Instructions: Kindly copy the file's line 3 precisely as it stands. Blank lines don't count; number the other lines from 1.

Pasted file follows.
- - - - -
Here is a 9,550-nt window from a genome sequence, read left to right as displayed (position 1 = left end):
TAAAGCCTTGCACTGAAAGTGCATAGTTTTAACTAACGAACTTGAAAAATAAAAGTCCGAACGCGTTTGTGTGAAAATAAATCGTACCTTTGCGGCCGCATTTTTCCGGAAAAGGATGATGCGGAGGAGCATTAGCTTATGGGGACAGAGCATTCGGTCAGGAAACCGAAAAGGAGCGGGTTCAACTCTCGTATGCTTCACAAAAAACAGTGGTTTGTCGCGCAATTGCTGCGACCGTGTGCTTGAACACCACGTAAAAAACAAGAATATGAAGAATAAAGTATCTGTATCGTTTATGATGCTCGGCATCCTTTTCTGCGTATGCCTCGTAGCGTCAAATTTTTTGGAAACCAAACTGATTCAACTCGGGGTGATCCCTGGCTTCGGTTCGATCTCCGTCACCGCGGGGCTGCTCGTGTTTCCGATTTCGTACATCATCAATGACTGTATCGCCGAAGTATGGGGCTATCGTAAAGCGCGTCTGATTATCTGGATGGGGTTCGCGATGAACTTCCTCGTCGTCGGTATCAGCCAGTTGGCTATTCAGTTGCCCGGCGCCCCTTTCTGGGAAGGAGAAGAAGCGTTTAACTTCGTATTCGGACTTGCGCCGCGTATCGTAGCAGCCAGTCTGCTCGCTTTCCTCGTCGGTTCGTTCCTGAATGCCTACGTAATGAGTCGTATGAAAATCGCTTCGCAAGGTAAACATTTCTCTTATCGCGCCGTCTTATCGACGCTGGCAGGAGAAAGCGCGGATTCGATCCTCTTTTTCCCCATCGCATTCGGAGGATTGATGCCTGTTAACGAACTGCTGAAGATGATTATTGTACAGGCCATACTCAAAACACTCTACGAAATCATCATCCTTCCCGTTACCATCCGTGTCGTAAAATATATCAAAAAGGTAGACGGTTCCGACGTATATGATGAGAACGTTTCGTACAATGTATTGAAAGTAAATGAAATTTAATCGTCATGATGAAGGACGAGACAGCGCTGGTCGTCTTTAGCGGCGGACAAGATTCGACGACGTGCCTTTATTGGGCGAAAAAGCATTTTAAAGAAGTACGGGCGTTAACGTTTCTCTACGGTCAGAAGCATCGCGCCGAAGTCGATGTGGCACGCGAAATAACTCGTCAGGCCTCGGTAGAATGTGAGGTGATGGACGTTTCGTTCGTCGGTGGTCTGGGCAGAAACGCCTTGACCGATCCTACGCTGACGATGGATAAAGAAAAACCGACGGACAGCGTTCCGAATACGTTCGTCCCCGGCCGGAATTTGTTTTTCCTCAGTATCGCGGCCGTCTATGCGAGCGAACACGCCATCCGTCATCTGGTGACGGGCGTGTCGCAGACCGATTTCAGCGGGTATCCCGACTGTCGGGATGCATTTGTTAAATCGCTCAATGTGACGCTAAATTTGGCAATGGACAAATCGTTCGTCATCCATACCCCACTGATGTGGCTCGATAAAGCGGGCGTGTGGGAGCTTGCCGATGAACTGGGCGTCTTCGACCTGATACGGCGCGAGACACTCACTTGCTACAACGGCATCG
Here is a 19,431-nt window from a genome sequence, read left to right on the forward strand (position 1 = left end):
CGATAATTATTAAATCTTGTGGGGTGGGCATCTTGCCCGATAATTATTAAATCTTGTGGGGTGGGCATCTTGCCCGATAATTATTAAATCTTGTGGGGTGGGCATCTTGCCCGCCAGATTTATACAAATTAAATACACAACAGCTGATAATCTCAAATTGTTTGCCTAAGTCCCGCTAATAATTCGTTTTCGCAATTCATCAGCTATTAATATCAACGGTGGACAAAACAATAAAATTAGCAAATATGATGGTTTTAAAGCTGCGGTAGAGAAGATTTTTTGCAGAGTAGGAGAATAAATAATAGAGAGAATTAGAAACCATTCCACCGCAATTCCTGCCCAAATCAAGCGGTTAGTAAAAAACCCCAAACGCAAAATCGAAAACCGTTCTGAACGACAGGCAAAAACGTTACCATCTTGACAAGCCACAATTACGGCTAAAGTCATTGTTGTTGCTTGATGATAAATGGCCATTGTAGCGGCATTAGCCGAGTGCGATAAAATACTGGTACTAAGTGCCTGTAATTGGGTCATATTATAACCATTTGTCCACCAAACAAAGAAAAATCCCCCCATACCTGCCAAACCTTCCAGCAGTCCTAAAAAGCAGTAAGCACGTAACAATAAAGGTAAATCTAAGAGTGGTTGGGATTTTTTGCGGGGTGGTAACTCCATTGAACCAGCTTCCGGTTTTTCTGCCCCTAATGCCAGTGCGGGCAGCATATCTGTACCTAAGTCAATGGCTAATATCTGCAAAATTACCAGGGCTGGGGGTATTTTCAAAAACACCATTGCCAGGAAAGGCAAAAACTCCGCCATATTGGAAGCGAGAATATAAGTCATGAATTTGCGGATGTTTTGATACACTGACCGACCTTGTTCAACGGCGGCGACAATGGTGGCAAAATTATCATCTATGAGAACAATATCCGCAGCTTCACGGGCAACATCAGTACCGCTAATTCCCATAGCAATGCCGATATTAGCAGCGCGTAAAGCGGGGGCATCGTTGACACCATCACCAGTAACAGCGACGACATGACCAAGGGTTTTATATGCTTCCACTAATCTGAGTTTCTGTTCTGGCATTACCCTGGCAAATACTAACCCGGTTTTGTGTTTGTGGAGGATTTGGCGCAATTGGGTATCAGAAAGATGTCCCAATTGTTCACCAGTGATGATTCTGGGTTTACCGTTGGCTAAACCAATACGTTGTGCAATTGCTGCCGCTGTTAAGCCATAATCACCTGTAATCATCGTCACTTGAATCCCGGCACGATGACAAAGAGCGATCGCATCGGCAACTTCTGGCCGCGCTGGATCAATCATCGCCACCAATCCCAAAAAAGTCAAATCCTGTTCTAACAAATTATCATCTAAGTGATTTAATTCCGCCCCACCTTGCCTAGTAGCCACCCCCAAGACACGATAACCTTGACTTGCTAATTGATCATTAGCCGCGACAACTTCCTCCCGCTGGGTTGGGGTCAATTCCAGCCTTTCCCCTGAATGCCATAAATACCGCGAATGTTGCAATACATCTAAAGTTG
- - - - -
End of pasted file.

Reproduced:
Here is a 19,431-nt window from a genome sequence, read left to right on the forward strand (position 1 = left end):